Apple’s new products are always highly anticipated. Websites such as Macrumors.com (with about 4.4 million visitors per month) feature speculation about potential new features, design cues, and price adjustments.
Many people who speculate about new Apple products are researching whether they should buy a Mac ASAP, or wait for a potential new release. Others are simply having fun following their favorite brand, as one might follow a band, sports team, or television show. I’m a consummate Mac-follower; I enjoy parsing the hype to guess what Apple will do next.
Anticipation for the new MacBooks and MacBook Pros was especially intense this year. With such high expectations, a certain degree of disappointment is inevitable. When the new machines were unveiled on October 14, Mac-watchers praised their newly designed aluminum cases, graphics and Intel processor updates, Multi-Touch glass trackpad, and reduced environmental impact. However, there has been surprise at three aspects of the new MacBooks (not MacBook Air nor Pro):
#1. Glossy Screens.
Online, people have been vociferous against the transition to glossy screens. However, I know from experience that the average person who comes into our stores likes they way they look, and prefers them over the duller matte screens. The new MacBook has an awesomely bright, crisp display that seems to minimize reflections.
I understand the limitations of glossy screens, especially for working on print projects. It is still possible to custom-order the MacBook Pro with a non-glossy (matte) screen. Also, like most other Apple Specialists, Small Dog is looking into screen-protecting overlays for users who are worried about screen glare.
There were rumors that Apple would release a MacBook for $800. Instead, Apple repackaged a white 2.1GHz MacBook with SuperDrive and is selling it for $999. This is the lowest price ever on a new MacBook. Still, it’s the old design which has upset some people. Personally, while I always wish for less expensive equipment, I am content with Apple’s decision to do this. The $999 MacBook is sweet machine, even if it does not have the new aluminum case. It does, however, have a FireWire port, which brings me to…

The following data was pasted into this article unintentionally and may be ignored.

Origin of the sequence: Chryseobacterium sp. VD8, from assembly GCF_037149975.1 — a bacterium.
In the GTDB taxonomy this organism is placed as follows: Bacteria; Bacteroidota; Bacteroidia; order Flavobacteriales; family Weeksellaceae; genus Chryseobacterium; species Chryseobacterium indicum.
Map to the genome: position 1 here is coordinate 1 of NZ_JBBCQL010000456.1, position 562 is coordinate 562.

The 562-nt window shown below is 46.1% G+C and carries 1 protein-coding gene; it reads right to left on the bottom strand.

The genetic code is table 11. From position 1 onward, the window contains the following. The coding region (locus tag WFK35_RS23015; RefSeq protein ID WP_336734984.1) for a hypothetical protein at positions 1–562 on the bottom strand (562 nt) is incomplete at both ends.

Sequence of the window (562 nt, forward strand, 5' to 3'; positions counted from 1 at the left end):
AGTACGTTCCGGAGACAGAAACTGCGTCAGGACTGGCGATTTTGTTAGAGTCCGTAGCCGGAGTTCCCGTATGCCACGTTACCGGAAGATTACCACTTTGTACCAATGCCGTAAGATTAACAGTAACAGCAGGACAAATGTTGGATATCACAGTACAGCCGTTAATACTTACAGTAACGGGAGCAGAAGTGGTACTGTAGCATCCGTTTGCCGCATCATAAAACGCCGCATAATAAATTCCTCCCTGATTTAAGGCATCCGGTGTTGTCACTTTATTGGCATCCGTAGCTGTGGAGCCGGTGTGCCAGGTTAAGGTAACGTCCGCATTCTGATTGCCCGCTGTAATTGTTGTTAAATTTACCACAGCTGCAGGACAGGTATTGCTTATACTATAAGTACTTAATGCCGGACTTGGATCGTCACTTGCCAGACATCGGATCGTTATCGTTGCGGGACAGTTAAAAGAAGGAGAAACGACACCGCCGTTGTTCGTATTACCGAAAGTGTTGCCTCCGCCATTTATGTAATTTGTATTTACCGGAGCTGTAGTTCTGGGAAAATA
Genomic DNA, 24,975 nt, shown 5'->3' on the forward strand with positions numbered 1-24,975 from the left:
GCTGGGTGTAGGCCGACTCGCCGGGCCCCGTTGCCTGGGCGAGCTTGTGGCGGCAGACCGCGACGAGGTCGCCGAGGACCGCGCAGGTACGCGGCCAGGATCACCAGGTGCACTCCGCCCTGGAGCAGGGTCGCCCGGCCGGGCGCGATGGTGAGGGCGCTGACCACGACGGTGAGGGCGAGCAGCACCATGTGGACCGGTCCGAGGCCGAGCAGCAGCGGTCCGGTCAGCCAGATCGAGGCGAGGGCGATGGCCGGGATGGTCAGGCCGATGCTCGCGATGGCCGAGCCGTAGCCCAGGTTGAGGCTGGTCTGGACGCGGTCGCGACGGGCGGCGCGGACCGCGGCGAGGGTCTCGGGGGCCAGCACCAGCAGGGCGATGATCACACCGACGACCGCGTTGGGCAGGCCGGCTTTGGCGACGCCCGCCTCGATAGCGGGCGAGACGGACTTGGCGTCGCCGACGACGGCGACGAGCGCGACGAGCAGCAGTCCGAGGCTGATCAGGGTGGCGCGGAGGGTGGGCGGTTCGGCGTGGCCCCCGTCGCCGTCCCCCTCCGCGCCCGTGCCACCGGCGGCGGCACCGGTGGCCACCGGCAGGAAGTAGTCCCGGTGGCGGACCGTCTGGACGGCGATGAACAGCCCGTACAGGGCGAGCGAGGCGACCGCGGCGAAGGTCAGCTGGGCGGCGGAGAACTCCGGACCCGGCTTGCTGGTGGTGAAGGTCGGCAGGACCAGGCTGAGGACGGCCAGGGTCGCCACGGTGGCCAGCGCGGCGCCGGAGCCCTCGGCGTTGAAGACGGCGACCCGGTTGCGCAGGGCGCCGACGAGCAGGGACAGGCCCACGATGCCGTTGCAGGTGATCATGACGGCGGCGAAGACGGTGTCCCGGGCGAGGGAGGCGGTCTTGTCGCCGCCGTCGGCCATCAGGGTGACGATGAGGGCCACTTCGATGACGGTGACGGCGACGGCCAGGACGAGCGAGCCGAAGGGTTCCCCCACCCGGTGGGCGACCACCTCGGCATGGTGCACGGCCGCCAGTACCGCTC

#3. No FireWire port on the newest MacBooks.
This means no use of most older DV camcorders (some may work–-check your manual to be sure). No use with FireWire-only hard drives. No use of FireWire-only audio and video equipment. No FireWire networking. No Migration Assistant with FireWire (though it does work with ethernet, which could be faster in some cases, or via Wi-Fi). And, at least for now, no Target Disk mode.
At first, dropping FireWire seemed crazy to me. Personally, I won’t be buying one of these newer MacBooks, since I use an HDV video camera that does not transfer video via USB 2.0. Even if I upgraded my HDV camcorder, any model I’m likely to buy will still use FireWire for best-quality video transfer, as well as full camera control.
Steve Jobs recently said that “all of the new HD camcorders of the past few years use USB 2.” This is not strictly accurate. Many camcorders with USB 2 use it to transfer photos only. Older versions of iMovie and Final Cut Pro don’t recognize USB 2 for video transfer. Video transfer via USB 2.0 is not nearly as smooth and reliable as FireWire. And as far as I know, USB 2.0 does allow for camcorder control, which makes it useless for logging and capturing footage. There is a transition to USB 2 in camcorders, and all of the small, flash-based camcorders do use USB 2.
Lack of FireWire mostly hurts people with professional equipment and people with older equipment. It can be said that these pro users should buy a new MacBook Pro, or else a previous generation MacBook or MacBook Pro (which Small Dog will be carrying for a limited time at up to $700 less than the current models), or even consider upgrading their AV equipment.
However, there are plenty of people like me who want a machine that’s smaller than a MacBook Pro but has “pro” features. The only thing I really need FireWire for is the camcorder.
I understand that MOST users don’t ever use or need FireWire. USB 2.0 is in very wide use. Camcorders are transitioning to flash memory, which makes two-way camcorder control via FireWire unnecessary. Dropping FireWire from consumer notebooks won’t impact a huge number of people. It just means that we who are impacted have to live with this limitation of the MacBook, or accept that we have one fewer laptop choice.
This whole thing reminds me of when Apple dropped floppy drives, which was annoying at first. Now it would be annoying to have a floppy drive!